by Douglas R. Kelly
Most people familiar with automotive history know that Henry Ford’s Model T put America on wheels. In fact, the T changed the course of history, being the first automobile to be built using true assembly line production processes when it was introduced in 1908. As time went on, Ford actually reduced the price of the Model T, due to increased efficiencies in the production of the car; this drove sales higher and higher, and Ford produced something like 15 million of the things before the Model T was phased out in 1927.
But there were very few miniature Model T’s, not even a handful of toys, made during the actual car’s lifetime. This doesn’t add up, to my way of thinking; seems to me that toy makers would line up to have a chance to produce toys of the most popular car on the roads. The Moline Pressed Steel Company did produce a 12-inch, more or less, Model T in pressed steel during the 1920s, as a part of its “Buddy L” line of toys. Finding these today isn’t easy and even battered examples sell for substantial dollars.
Strangely, it took a German toy manufacturer to give kids (and parents) an affordable model of the American success story. Gebrüder Bing, based in Nuremberg, Germany, had been making toys since the 1860s, and in the early 1920s, the company started producing a series of toy Model T’s that combined the play value of a toy with decent, model-like accuracy. That kind of realism is difficult (often impossible) to achieve with the tinplate sheet stock that Bing used for these toys, and it’s a constraint that was later avoided by the makers of Corgis, Dinkys, Tootsietoys, and so forth, which were made of diecast metal.
Bing offered the tinplate T in four body styles, all in the range of 6.5 inches in length, and each was a well-made toy that featured a clockwork motor. But they also had tinplate wheels, which of course offered little traction on tabletops and hardwood floors. The key for the clockwork motor was attached to a metal rod that protruded from beneath the running board on the driver’s side of the toy. And, Bing made the front axle adjustable, so the car could run in a circle as well as straight ahead.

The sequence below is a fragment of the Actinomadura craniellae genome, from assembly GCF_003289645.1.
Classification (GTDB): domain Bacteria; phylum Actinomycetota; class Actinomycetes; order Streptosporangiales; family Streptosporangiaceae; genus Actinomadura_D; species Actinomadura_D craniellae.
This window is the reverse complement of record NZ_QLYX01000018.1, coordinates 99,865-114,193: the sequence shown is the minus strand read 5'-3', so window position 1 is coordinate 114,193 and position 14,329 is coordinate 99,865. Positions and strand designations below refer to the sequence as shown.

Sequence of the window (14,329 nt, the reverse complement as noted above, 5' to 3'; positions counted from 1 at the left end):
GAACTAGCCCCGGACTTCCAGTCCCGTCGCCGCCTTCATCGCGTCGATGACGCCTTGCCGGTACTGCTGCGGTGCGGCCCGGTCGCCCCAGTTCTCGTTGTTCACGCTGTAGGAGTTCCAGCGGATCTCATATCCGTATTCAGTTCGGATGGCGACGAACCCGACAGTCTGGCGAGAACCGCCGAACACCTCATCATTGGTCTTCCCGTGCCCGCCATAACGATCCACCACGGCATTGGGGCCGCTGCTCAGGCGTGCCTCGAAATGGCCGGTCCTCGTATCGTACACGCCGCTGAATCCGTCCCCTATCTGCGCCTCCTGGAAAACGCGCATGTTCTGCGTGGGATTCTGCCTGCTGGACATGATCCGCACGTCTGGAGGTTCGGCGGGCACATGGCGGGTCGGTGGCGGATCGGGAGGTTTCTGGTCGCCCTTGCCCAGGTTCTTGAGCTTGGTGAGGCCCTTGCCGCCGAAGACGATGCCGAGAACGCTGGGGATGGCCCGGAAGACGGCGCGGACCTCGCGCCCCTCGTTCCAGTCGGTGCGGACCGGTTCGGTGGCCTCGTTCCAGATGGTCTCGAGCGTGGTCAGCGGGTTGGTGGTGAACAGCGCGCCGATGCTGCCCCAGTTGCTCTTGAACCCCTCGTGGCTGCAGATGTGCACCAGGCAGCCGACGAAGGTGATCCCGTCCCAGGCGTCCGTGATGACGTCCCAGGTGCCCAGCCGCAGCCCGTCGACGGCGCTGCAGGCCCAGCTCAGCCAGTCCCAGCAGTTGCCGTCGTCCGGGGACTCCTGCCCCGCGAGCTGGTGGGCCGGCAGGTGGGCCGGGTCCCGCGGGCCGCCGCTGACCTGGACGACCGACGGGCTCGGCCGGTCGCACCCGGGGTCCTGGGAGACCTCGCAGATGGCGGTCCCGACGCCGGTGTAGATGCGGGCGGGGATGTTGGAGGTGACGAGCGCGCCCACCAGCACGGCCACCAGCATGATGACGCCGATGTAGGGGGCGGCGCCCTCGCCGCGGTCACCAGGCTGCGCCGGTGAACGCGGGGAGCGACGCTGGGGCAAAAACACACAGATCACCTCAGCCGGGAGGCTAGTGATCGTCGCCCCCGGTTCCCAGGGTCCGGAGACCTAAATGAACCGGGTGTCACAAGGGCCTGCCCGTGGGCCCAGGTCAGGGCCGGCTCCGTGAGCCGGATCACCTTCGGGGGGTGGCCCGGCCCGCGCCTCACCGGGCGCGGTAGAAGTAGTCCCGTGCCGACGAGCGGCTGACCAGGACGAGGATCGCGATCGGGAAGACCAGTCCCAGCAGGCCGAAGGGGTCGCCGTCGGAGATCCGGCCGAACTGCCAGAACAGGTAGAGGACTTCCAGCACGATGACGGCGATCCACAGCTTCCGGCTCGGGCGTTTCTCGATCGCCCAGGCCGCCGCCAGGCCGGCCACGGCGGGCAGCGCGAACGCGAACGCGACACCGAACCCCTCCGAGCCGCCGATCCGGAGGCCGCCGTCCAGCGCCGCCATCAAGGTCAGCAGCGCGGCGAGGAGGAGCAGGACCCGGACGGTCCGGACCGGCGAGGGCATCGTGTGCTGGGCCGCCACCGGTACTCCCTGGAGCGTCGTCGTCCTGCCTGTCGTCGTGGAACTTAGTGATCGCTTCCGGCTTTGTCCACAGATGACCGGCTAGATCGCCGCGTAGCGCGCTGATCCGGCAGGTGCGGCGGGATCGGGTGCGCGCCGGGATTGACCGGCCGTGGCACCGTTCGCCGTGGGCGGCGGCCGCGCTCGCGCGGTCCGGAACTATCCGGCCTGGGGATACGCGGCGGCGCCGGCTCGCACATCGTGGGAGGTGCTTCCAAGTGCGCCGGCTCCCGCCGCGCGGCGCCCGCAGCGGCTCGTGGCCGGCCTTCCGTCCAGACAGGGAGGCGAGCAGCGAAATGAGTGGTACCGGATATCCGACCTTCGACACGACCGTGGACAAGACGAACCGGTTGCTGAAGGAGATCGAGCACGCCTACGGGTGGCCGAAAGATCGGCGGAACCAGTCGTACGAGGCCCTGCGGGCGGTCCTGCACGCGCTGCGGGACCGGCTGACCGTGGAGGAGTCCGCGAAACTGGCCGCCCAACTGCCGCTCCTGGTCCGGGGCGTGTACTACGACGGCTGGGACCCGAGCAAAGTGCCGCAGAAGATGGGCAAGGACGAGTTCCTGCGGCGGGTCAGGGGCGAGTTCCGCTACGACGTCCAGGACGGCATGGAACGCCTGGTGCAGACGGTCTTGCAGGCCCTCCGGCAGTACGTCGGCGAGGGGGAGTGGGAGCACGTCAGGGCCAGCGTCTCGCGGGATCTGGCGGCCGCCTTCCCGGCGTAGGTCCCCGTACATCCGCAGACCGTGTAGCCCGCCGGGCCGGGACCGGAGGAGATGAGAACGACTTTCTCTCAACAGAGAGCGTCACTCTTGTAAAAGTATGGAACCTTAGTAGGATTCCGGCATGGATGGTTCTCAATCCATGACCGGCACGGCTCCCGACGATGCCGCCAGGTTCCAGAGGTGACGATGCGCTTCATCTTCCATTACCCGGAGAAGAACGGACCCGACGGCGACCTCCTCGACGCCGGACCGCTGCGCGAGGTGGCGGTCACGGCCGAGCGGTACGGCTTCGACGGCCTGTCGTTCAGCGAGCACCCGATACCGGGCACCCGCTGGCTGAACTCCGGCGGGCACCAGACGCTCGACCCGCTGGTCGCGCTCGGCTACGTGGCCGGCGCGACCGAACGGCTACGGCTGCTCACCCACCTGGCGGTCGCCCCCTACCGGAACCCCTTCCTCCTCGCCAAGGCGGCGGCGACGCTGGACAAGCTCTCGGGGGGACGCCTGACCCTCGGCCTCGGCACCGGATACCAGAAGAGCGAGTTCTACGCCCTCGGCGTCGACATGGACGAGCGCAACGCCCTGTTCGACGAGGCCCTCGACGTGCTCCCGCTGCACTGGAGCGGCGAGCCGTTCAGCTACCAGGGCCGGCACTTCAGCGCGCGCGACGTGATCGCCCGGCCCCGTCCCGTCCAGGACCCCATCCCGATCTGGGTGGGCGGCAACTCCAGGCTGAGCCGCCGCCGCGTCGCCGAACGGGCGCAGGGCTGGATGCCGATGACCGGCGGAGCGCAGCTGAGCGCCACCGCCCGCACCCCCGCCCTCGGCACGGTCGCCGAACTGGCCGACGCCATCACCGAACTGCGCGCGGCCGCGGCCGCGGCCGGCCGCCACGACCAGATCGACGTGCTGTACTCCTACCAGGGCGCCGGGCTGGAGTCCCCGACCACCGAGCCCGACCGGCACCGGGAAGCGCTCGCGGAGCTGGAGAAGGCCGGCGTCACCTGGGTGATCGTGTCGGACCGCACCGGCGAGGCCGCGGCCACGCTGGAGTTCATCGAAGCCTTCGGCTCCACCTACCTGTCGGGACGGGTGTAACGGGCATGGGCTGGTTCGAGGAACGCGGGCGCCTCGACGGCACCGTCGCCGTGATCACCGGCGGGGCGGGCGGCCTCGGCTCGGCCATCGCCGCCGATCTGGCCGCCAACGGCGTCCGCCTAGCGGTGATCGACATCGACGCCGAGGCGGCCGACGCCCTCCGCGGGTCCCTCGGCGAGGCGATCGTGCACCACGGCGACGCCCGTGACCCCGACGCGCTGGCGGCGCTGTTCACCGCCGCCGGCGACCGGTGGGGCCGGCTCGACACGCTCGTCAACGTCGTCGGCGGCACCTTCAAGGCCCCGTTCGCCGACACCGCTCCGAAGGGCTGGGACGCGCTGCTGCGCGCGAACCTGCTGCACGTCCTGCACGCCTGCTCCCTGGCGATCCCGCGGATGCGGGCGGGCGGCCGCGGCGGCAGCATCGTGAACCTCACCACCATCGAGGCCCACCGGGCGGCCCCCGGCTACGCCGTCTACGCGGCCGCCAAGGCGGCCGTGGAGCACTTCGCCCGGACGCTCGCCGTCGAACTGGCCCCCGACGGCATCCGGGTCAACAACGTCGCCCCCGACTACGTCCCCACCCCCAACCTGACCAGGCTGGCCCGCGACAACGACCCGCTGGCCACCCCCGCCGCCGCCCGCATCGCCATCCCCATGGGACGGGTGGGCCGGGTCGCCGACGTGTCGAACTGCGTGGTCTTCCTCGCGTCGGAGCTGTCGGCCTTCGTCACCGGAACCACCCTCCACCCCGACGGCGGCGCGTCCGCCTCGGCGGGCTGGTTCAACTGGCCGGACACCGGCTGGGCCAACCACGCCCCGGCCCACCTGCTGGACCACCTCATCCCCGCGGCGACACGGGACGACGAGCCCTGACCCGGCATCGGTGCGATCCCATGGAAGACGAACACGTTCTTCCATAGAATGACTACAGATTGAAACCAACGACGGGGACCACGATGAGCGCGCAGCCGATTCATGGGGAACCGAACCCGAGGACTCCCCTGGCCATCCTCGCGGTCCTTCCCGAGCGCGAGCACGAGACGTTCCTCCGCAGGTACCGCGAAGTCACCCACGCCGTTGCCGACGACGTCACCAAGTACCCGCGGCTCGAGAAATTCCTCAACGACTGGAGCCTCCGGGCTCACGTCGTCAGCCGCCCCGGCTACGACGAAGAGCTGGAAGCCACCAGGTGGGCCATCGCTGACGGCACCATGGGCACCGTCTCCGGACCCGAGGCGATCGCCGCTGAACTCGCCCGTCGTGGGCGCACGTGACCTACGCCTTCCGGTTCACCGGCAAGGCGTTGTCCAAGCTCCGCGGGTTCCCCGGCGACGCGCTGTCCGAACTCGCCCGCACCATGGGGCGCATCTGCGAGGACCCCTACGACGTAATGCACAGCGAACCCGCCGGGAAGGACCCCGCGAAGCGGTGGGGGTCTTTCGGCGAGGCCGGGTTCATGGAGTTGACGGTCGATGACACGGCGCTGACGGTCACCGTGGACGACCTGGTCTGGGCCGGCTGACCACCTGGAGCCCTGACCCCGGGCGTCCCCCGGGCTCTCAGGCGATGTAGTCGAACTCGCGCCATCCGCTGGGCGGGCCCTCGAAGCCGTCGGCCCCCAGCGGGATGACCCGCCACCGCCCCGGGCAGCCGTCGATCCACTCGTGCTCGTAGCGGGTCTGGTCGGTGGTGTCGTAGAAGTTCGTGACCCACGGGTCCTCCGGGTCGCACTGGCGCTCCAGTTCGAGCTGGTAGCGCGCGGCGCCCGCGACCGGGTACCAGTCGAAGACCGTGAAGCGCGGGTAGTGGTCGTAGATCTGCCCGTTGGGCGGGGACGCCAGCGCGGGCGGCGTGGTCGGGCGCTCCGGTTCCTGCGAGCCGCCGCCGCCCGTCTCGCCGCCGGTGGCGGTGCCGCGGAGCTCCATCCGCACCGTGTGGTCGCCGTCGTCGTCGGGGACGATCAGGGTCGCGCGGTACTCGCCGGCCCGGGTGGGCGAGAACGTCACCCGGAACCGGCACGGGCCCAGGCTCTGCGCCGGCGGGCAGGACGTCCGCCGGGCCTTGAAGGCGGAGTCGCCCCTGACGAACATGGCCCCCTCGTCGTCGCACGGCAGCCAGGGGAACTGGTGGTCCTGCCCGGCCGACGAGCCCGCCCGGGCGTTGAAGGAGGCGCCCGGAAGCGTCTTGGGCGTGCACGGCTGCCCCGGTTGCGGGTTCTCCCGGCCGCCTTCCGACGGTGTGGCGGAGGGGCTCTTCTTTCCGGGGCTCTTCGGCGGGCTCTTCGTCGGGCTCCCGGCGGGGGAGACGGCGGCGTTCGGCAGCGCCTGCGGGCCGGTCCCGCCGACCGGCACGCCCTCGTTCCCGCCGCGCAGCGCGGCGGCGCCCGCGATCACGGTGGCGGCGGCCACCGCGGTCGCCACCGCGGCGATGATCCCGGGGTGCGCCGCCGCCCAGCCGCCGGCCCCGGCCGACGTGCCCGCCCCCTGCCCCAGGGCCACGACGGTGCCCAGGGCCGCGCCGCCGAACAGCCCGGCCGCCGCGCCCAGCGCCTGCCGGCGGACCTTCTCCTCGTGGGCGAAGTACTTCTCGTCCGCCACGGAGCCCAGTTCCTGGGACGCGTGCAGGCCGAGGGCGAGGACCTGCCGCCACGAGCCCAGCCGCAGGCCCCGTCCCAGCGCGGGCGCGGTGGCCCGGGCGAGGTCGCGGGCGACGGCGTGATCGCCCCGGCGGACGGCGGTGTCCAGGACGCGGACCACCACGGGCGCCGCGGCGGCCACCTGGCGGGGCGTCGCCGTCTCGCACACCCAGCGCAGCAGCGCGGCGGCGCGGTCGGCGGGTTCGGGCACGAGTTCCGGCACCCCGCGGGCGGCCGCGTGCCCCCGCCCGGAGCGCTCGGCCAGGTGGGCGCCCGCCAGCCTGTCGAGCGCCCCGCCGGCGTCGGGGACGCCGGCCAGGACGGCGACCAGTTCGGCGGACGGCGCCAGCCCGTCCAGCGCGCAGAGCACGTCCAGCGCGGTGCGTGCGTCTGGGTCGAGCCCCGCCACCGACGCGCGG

In terms of colors, Bing followed Henry Ford’s lead, offering only black models until Ford changed its color policy during the last year or two of the Model T production run. Most surviving Bings are all black; those with the original red or blue paint are considered more valuable than the standard black examples. The Coupe was probably Bing’s most basic of the four body styles, with its two doors and boxy, upright look. Like the real coupe, Bing’s version came with “suicide” style doors (with the hinge at the rear of the door); this despite Ford giving the real Model T standard doors later in the production run. The Roadster could be called the sports car of the lineup, or as close to it as a Model T ever got. It actually was more show than go, given the T’s comparatively low-power engine, but the Bing version at least sported a “pebbled” roof.
The Touring Car sported a gently curving roof that had a pebbled finish, mimicking the leather-covered top on the real touring car. Bing called the last body style a Sedan, although some might call it an early station wagon. It was a boxy, squared-off design and was based on Ford’s “Fordor” model and featured the same suicide-type doors as the Coupe. All four body styles apparently came with both male and female drivers.
For toys that are now 90 years old, Bing Model T’s are not particularly rare. They’re just so incredibly 1920s, and are accurate models for their era. But check for originality. A Bing can be repainted, and there are producers of replacement parts out there, some of which are well-made and tough to tell from originals. Original condition (excellent or better) examples usually sell for $350 to $450. That’s for the standard black versions. If the original box is present, add $100 to $200 to the price. For colors other than black, I’d expect to see a price tag in the range of $750-$1,000 (again, for an original example in excellent condition).
Douglas R. Kelly is the editor of Marine Technology magazine. His byline has appeared in Antiques Roadshow Insider; Back Issue; Diecast Collector; RetroFan; and Buildings magazines.